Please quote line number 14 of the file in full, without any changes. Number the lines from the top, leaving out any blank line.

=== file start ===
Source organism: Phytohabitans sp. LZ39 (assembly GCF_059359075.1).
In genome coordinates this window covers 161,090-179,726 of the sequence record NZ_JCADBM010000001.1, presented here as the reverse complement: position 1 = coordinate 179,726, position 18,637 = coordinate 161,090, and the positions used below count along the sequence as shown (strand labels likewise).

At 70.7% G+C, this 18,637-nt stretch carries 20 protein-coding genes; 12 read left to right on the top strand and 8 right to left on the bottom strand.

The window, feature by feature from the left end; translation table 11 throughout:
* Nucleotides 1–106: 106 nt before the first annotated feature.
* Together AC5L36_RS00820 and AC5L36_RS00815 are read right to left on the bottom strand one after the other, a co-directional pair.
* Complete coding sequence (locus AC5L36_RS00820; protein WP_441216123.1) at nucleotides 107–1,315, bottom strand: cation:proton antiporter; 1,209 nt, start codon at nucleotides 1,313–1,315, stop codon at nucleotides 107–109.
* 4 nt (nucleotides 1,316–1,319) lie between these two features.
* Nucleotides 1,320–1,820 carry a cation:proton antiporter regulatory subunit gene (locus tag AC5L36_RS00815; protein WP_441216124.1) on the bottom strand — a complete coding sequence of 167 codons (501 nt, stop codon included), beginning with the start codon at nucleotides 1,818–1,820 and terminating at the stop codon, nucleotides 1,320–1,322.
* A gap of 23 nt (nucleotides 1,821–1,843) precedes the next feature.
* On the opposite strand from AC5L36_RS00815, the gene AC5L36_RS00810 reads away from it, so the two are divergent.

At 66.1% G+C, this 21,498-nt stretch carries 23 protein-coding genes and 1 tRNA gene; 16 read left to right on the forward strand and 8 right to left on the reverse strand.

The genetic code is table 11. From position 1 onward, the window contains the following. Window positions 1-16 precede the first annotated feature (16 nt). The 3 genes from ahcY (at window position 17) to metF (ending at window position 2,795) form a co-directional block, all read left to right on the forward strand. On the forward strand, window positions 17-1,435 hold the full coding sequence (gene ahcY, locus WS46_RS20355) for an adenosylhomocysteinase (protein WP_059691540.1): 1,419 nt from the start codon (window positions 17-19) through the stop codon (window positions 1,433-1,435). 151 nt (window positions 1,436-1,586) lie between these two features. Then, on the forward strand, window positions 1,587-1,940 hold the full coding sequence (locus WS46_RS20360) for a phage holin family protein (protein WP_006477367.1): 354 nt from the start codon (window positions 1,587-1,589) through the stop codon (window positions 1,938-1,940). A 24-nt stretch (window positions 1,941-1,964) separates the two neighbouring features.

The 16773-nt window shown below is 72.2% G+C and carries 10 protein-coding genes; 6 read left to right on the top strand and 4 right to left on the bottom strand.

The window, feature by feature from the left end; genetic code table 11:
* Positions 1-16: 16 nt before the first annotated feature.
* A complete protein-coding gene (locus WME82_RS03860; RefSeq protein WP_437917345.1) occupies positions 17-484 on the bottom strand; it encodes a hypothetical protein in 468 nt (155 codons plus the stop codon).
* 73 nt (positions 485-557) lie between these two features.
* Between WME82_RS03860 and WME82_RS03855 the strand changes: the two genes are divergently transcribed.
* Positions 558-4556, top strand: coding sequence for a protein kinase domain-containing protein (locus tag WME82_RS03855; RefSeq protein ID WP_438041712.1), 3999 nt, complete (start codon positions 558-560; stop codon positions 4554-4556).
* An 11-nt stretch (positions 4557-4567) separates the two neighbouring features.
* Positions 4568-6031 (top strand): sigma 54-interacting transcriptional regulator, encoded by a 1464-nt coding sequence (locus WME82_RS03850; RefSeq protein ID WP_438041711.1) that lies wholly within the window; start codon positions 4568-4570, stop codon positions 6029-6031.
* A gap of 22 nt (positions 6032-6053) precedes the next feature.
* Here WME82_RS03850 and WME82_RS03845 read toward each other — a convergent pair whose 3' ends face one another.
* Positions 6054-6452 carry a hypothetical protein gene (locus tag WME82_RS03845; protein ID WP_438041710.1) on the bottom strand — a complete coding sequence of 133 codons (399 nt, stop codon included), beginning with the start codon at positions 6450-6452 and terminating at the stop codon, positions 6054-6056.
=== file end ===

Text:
The 16773-nt window shown below is 72.2% G+C and carries 10 protein-coding genes; 6 read left to right on the top strand and 4 right to left on the bottom strand.